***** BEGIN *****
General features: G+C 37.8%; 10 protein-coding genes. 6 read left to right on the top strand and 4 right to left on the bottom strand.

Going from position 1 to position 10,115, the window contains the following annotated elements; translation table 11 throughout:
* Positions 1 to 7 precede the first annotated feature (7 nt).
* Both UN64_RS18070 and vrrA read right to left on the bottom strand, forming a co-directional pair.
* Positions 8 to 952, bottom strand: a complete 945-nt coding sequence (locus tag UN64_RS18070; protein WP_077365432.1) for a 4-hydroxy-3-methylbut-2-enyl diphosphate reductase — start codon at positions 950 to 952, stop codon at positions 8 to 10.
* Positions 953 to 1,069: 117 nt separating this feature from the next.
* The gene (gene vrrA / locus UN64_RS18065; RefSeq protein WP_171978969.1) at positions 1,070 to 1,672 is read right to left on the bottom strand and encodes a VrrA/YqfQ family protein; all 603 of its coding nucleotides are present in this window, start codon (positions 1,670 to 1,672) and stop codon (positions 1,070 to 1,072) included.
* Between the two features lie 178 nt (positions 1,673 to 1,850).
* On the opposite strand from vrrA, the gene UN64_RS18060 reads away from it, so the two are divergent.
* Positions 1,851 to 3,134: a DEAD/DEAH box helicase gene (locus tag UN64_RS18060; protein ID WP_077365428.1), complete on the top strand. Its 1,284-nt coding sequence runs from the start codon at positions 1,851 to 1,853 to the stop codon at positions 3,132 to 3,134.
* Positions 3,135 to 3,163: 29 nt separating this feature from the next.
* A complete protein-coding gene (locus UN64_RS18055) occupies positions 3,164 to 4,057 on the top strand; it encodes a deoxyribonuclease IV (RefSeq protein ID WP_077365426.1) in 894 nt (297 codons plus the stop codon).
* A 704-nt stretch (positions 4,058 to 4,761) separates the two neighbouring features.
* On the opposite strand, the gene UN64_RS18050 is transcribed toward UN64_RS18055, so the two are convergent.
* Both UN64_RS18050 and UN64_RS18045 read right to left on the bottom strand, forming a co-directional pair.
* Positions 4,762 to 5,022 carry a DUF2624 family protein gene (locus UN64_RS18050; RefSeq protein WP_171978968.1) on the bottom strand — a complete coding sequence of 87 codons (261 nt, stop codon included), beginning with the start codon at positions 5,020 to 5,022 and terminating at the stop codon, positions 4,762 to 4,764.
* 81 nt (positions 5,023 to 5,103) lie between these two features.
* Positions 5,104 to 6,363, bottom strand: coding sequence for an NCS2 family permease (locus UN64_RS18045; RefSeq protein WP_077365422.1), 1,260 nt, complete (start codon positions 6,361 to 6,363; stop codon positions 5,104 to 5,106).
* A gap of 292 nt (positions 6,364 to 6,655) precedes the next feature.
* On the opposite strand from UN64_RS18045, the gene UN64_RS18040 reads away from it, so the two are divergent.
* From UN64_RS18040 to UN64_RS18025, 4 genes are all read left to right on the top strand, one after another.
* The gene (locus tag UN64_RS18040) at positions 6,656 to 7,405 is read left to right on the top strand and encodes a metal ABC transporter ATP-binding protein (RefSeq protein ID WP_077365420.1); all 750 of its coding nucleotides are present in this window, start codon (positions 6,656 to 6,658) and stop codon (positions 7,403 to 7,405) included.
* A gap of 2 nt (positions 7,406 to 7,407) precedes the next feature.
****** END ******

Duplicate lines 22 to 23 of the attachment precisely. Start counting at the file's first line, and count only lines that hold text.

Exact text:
* The gene (locus tag UN64_RS18040) at positions 6,656 to 7,405 is read left to right on the top strand and encodes a metal ABC transporter ATP-binding protein (RefSeq protein ID WP_077365420.1); all 750 of its coding nucleotides are present in this window, start codon (positions 6,656 to 6,658) and stop codon (positions 7,403 to 7,405) included.
* A gap of 2 nt (positions 7,406 to 7,407) precedes the next feature.